“Here we go again. It’s another battle in the war on women,” said Democratic Rep. Barbara Lee of California after the House of Representatives on Tuesday voted to impose tighter restrictions on federal payments for abortions. Although the bill stands no chance of being passed by the Democrat-controlled Senate and the White House has already threatened to veto the legislation, the No Taxpayer Funding for Abortion Act has thrust the issue of a woman’s right to terminate a pregnancy to the forefront of national debate in 2014, a congressional election year.
With the added focus on women’s reproductive health, the legislation also places the spotlight back on the Republican Party’s criticisms of the Affordable Care Act. Together, abortion and health care reform are among the most polarizing issues for the nation’s already partisan political sphere.
The bill — House Resolution 7, which was introduced by Chris Smith of New Jersey and co-sponsored by more than 170 representatives — passed the House by a vote of 227 to 188, with ballots cast mainly along party lines. Six Democratic representatives voted yes while one Republican voted no.
Abortion and the Affordable Care Act, known colloquially as Obamacare, are issues that consistently unite the GOP and spark fierce debates between the party and Democratic lawmakers. The No Taxpayer Funding for Abortion Act is closely related to both issues. The legislation intends to reinforce existing federal laws like the Hyde Amendment that prohibit government funding of abortion services and make it illegal for individuals to use federal subsidies to purchase insurance plans through the Obamacare exchanges that cover abortion services.
Already, approximately half the states have passed legislation that limits abortion coverage for exchange plans. If the House bill is passed into law, it would not only be applicable in all states but also possibly discourage insurance companies from offering any abortion coverage.
“We are simply ensuring that hardworking Americans who pay taxes and oppose abortion don’t see their taxpayer dollars going to fund abortion,” Republican Rep. Lynn Jenkins of Kansas, vice chair of the Republican Conference, told Politico. “We’ve had legislation similar to this bill in place for over three decades.”
The Hyde Amendment, which was passed in 1976, was the first major legislative success for the pro-abortion movement following Roe v Wade. While the law restricts federal financing for abortion services except in cases of rape or incest, it must be renewed every year. HR 7 would have codified that law permanently, Republicans say.
“For the first time, the federal government will provide an ‘affordability tax credit’ to millions of low-income and middle-income individuals and families to help subsidize the purchase of health plans on the exchanges,” wrote the Heritage Foundation’s Sarah Torre in a January 13 report.
She continued: “By allowing health insurers that sell plans on many state exchanges to cover abortion while remaining eligible for federal subsidies, Obamacare opens new avenues for federal funding of abortion coverage. These federal tax credits could facilitate the purchase of health plans that cover elective abortion for millions of Americans who did not have such coverage previously.”
Both parties have employed political rhetoric that defines the question of Obamacare’s coverage of abortion services as battle. As Lee’s comments show, Democrats have framed GOP opposition to the coverage as a battle against women, a claim Republicans fervently reject.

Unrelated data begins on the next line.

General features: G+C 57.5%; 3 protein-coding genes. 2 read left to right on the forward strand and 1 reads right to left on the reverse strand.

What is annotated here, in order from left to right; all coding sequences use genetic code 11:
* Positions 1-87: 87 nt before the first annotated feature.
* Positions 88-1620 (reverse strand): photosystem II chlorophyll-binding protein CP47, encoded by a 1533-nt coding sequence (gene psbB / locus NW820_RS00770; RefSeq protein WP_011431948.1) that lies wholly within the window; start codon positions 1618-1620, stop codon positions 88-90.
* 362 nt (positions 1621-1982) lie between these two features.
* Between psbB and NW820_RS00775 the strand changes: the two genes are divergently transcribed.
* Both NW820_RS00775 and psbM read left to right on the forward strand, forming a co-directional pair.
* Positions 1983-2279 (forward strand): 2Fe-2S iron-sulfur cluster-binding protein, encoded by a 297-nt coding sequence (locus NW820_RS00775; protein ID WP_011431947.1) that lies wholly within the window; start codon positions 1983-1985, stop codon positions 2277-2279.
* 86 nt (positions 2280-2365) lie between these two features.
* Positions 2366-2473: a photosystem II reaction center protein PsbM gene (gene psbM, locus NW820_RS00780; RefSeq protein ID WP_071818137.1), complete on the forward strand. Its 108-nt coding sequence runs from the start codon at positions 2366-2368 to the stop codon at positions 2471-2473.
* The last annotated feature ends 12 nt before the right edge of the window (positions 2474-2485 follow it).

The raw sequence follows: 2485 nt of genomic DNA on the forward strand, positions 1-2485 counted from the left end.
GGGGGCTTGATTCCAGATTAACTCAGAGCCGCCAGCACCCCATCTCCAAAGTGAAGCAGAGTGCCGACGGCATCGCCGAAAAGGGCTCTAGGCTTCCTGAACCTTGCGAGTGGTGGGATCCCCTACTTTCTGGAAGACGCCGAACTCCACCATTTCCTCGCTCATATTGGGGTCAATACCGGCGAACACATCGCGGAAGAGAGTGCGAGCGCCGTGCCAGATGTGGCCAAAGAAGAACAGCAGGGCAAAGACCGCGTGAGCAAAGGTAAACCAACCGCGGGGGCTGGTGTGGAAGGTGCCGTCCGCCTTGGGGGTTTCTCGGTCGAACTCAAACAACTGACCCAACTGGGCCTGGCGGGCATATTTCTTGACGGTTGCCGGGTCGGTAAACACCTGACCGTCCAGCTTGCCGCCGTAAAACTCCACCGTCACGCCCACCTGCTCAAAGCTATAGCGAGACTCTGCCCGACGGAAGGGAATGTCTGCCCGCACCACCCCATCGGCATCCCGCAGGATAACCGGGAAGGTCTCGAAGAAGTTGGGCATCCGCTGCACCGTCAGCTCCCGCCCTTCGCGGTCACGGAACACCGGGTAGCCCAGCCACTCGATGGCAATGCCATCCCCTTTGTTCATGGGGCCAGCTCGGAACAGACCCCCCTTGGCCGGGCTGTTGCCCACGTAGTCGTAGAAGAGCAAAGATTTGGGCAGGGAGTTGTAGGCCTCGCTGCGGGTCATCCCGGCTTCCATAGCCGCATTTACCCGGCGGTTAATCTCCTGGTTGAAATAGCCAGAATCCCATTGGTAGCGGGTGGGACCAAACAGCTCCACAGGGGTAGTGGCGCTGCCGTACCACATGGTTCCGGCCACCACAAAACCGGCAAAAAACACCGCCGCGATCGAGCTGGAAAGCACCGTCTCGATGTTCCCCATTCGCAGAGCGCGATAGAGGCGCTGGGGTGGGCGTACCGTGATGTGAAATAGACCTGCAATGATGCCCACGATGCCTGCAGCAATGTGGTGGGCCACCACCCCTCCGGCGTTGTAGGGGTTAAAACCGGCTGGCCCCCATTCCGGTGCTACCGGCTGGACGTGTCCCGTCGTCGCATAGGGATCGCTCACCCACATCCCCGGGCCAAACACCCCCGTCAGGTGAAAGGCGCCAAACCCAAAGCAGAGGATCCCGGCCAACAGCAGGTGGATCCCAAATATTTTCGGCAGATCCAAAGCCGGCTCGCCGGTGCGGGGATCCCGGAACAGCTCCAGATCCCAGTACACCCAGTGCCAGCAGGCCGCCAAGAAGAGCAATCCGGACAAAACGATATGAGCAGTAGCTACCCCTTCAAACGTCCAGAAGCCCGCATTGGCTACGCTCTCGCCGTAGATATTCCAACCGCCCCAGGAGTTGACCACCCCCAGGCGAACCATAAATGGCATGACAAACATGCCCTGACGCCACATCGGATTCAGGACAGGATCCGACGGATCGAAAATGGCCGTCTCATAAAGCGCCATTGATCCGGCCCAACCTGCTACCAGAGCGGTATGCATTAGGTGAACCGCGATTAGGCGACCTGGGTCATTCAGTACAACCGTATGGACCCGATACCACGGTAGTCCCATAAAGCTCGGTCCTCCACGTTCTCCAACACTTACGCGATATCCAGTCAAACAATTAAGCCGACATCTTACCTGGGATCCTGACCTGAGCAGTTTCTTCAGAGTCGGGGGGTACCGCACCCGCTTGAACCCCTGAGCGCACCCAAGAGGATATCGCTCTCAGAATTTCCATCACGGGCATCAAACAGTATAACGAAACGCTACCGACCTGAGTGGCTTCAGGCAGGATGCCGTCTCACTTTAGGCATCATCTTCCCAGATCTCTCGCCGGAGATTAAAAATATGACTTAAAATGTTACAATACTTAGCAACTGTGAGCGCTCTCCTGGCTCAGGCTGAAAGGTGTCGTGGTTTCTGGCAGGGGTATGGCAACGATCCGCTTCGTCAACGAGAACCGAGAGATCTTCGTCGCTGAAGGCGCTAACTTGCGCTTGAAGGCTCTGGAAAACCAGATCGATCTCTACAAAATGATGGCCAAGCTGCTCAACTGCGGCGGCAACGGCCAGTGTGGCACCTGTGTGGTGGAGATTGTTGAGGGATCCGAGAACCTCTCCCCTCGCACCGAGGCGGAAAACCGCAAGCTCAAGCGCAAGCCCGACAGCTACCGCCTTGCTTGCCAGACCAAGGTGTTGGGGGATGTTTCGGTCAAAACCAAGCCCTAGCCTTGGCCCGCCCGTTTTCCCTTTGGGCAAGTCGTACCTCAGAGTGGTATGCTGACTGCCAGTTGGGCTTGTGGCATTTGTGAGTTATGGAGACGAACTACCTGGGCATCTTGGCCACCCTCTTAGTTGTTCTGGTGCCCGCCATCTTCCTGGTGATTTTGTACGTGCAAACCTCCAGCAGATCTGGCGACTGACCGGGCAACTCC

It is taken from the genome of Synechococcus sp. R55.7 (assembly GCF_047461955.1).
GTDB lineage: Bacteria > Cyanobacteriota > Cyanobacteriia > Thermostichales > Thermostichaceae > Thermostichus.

Instead, the GOP says its stance is in defense of American taxpayers, the majority of whom reportedly do not want “taxpayer funds for abortion,” as Republican Bob Goodlatte of Virginia maintained during a House debate. Of course, detractors of the bill have their own rebuttal for that claim.
“This deceptively named ‘No Taxpayer Funding for Abortion and Abortion Insurance Full Disclosure Act’ is not about unauthorized use of taxpayer dollars,” said Rep. Rush Holt of New Jersey. “The purpose of this legislation is to permit the federal government to interfere with a woman’s decision to use private dollars on legal health services.”
It has not helped that Republican male lawmakers have made questionable — at best — comments about abortion on the campaign trail. As Democratic Rep. Louise M. Slaughter of New York noted, HR 7 passed the House almost exclusively on the votes of Republican men — in particular, all Republicans on the House Judiciary Committee, which approved the bill two weeks ago, are men.
“This has been the problem for a long time: men in blue suits and red ties determining what women should do,” Slaughter said to the New York Times.
Some Republicans acknowledge that tackling jobs and problems with the Affordable Care Act would be more valuable. “I’ve always said that we ought to avoid taking on these hot-button social issues; they don’t do us any good,” Republican Rep. Charlie Dent of Pennsylvania told the Times.
He voted in favor of imposing tighter restrictions on federal payments for abortions but explained to the publication that some of his fellow GOP lawmakers were so ill-equipped to discuss women’s health issues that party leaders have advised them on how to address the issue more appropriately.
The political difficulties of the issue of abortion manifested themselves in both the name of the bill and the timing of the vote. HR 7 was given an unassuming name in hopes the bill would remain uncontroversial, while the vote was held on a day when Washington was preoccupied with President Barack Obama’s State of the Union address.
But with 2014 being a congressional election year, both representatives and senators alike know that their voting records and stances on key issues will be under the microscope of American voters.
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